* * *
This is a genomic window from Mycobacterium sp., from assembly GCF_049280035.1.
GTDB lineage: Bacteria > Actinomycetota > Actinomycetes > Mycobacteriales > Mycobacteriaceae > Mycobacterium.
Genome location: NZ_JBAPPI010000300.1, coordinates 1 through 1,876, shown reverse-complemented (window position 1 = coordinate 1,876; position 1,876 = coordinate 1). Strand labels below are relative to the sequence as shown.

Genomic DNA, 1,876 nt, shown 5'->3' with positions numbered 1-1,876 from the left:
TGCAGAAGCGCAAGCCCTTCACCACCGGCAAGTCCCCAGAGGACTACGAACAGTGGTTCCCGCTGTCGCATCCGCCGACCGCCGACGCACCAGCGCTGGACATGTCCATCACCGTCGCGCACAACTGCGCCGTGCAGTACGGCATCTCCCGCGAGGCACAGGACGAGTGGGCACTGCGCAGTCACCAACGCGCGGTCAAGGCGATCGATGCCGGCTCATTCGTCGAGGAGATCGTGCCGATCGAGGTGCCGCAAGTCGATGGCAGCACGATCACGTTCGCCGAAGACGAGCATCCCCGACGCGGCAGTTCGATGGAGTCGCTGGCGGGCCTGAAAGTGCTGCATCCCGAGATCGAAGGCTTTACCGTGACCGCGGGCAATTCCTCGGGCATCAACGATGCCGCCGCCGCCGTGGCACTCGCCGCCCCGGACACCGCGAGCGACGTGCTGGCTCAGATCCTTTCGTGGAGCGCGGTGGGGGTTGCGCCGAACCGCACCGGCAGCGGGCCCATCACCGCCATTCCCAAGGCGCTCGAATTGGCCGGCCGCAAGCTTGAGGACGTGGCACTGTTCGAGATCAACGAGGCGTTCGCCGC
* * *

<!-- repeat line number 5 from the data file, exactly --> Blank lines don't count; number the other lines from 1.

TGCAGAAGCGCAAGCCCTTCACCACCGGCAAGTCCCCAGAGGACTACGAACAGTGGTTCCCGCTGTCGCATCCGCCGACCGCCGACGCACCAGCGCTGGACATGTCCATCACCGTCGCGCACAACTGCGCCGTGCAGTACGGCATCTCCCGCGAGGCACAGGACGAGTGGGCACTGCGCAGTCACCAACGCGCGGTCAAGGCGATCGATGCCGGCTCATTCGTCGAGGAGATCGTGCCGATCGAGGTGCCGCAAGTCGATGGCAGCACGATCACGTTCGCCGAAGACGAGCATCCCCGACGCGGCAGTTCGATGGAGTCGCTGGCGGGCCTGAAAGTGCTGCATCCCGAGATCGAAGGCTTTACCGTGACCGCGGGCAATTCCTCGGGCATCAACGATGCCGCCGCCGCCGTGGCACTCGCCGCCCCGGACACCGCGAGCGACGTGCTGGCTCAGATCCTTTCGTGGAGCGCGGTGGGGGTTGCGCCGAACCGCACCGGCAGCGGGCCCATCACCGCCATTCCCAAGGCGCTCGAATTGGCCGGCCGCAAGCTTGAGGACGTGGCACTGTTCGAGATCAACGAGGCGTTCGCCGC